- The Washington Times - Wednesday, April 18, 2007


Mugabe slams Britain, critics in opposition

HARARE — President Robert Mugabe accused the opposition yesterday of trying to foment anarchy as this troubled southern African nation marked the 27th anniversary of independence from Britain.

In a keynote speech at a packed football stadium here, Mr. Mugabe fired a fresh broadside at his foreign critics, including the former colonial power, and accused opposition leader Morgan Tsvangirai of being a puppet of the West.

Opposition groups accusing Mr. Mugabe, 83, of wrecking the economy and trampling citizens’ rights said the state of the nation shows there is no reason to celebrate, but Mr. Mugabe said he would deal firmly with “conspirators” trying to oust him.


Adoption by Madonna wins her plaudits

LILONGWE — Her taking a year-old boy away from a life of poverty in an orphanage may have raised hackles elsewhere, but for people here, Madonna is a heroine with her heart in the right place.

Eight months after she began the process to adopt little David Banda, the U.S. singer returned to this impoverished southern African nation this week not only with her latest charge but also her biological daughter Lourdes.

The number of orphans is growing rapidly in Malawi, where the AIDS pandemic has not only claimed the lives of many parents but also of relatives who could have taken the babies in.


Troops accused of murdering civilians

KINSHASA — Government troops fatally shot dozens of unarmed civilians, some while they prayed, in a violent repression of protests by a religious sect early this year, U.S.-based Human Rights Watch said yesterday.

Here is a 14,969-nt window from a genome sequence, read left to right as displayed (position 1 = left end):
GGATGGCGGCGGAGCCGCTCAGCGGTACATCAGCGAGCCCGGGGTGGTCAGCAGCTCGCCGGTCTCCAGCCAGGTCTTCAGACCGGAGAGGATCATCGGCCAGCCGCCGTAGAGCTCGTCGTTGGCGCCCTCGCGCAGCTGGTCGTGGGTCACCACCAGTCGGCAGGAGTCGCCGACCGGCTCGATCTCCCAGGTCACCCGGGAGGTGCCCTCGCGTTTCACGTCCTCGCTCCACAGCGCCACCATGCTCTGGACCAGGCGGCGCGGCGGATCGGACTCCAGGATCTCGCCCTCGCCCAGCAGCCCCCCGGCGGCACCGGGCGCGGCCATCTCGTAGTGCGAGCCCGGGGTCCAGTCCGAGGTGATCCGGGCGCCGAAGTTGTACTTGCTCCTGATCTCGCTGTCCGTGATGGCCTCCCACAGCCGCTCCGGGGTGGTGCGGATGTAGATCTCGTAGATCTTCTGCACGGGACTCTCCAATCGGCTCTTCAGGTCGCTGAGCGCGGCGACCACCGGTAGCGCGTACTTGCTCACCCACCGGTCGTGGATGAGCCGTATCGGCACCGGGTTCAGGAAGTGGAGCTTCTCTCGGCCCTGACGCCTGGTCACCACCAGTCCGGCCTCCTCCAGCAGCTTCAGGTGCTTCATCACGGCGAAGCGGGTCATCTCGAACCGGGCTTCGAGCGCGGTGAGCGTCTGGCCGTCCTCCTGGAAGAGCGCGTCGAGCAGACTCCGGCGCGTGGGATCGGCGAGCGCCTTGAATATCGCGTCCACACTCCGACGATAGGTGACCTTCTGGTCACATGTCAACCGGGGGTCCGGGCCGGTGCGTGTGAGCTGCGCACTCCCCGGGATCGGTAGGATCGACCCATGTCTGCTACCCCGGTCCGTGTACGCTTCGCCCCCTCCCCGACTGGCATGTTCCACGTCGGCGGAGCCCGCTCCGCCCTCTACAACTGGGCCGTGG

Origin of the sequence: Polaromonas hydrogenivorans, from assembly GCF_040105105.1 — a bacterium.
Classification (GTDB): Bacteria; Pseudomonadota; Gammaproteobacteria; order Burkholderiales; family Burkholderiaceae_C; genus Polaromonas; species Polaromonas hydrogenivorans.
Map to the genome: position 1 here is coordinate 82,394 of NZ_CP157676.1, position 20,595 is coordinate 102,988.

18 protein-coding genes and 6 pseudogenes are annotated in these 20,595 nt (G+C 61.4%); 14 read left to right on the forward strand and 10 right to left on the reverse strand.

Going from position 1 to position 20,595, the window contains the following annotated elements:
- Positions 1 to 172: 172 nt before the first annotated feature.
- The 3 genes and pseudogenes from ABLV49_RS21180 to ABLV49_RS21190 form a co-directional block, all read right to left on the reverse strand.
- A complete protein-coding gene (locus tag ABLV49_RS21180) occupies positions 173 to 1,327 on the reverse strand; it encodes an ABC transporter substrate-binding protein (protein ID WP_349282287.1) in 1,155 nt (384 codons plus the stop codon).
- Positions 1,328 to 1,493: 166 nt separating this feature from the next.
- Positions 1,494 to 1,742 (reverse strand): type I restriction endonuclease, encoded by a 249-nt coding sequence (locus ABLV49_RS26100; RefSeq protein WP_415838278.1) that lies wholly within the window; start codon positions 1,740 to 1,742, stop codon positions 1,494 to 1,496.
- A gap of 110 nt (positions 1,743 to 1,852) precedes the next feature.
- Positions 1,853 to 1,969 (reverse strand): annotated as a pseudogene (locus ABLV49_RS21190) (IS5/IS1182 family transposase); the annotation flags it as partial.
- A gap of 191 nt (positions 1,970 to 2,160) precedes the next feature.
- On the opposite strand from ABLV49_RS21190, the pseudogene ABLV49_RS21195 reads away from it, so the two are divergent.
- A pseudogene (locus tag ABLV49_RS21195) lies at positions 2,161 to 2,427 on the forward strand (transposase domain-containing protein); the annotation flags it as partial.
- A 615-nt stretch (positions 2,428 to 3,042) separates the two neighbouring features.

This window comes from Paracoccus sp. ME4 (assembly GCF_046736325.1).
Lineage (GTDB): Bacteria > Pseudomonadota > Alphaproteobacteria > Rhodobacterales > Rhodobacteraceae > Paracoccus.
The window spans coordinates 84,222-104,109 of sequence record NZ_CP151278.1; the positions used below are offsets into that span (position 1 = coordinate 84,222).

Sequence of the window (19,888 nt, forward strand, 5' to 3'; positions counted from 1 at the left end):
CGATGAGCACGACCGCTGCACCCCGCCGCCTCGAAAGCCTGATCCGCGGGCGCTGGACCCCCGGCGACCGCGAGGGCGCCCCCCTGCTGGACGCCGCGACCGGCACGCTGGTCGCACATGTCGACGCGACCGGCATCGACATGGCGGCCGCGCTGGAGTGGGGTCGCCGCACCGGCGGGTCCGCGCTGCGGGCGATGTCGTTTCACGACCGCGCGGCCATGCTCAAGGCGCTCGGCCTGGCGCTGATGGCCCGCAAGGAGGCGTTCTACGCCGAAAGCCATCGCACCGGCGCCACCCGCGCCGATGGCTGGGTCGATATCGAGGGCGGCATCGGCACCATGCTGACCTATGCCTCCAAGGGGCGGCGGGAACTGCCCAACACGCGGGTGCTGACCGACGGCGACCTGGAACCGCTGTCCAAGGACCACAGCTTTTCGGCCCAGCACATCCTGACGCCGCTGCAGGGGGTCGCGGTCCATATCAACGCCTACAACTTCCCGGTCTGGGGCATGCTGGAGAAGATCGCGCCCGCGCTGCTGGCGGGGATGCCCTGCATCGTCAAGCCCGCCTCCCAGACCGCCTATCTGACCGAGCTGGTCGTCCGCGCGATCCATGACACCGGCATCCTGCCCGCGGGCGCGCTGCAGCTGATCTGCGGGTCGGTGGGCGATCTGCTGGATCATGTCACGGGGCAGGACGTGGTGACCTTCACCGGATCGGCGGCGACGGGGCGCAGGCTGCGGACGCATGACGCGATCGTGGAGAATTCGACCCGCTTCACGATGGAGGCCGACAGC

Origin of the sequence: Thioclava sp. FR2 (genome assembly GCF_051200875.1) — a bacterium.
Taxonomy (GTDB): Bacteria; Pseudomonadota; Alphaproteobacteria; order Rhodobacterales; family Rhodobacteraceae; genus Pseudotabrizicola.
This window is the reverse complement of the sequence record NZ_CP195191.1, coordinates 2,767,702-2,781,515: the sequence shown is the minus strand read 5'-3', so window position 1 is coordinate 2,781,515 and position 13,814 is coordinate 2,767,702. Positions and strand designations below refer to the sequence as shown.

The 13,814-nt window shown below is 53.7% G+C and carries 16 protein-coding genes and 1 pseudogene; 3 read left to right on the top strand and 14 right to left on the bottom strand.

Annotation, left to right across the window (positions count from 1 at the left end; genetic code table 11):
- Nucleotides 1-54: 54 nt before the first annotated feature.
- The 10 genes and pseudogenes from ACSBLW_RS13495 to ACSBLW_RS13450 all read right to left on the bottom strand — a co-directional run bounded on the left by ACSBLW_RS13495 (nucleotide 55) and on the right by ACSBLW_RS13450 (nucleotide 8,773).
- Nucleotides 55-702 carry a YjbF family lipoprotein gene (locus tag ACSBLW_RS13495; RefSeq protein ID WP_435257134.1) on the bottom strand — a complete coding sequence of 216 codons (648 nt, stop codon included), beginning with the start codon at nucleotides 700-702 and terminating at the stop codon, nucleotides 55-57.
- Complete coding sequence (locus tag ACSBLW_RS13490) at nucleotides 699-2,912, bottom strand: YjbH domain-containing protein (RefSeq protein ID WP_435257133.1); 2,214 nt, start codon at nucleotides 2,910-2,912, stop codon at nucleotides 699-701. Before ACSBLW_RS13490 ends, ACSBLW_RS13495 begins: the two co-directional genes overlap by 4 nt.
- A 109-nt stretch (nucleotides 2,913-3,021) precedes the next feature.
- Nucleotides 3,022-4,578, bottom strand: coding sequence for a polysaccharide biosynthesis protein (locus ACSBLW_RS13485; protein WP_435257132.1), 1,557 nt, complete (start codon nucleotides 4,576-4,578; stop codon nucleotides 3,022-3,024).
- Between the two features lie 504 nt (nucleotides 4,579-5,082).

More than 100 people, mostly civilians, were killed on Jan. 31 and Feb. 1 when Bundu Dia Kongo, an opposition-allied religious group, demonstrated against reputed fraud in regional governor elections in western Bas-Congo province.

“In some cases soldiers ‘hunted down’ the injured, following their blood trail before executing them,” Human Rights Watch said in a report submitted to a Congolese parliamentary inquiry and distributed publicly yesterday.

The violence was among the worst in the Democratic Republic of the Congo since elections held last year. The election then was intended to crown a peace process after a 1998-2003 war and related humanitarian crisis that have killed about 4 million people.

Bundu Dia Kongo supporters beat 10 police and military police officers to death with sticks and clubs, including one as he was being treated in a medical clinic, Human Rights Watch said. Members of the group also killed two civilians, it added.

Weekly notes …

Morocco is constantly on guard after a spate of suicide bombings in the Atlantic port city of Casablanca, a government spokesman said yesterday. Communications Minister Nabil Benabdellah clarified that he was misinterpreted earlier as saying the country was in a “state of extreme alert,” adding that the country is in the same state of alert against terrorism that it has been in recent weeks. …Rwanda has filed a complaint with the International Court of Justice at The Hague, the United Nations’ highest tribunal, over a French judge issuing arrest warrants against close associates of Rwanda’s President Paul Kagame. Kigali contends the arrest warrants issued as part of an investigation into the death of Mr. Kagame’s predecessor “violate [Rwanda’s] sovereignty and curtail its capacity to function freely and normally as a sovereign state.”

From wire dispatches and staff reports

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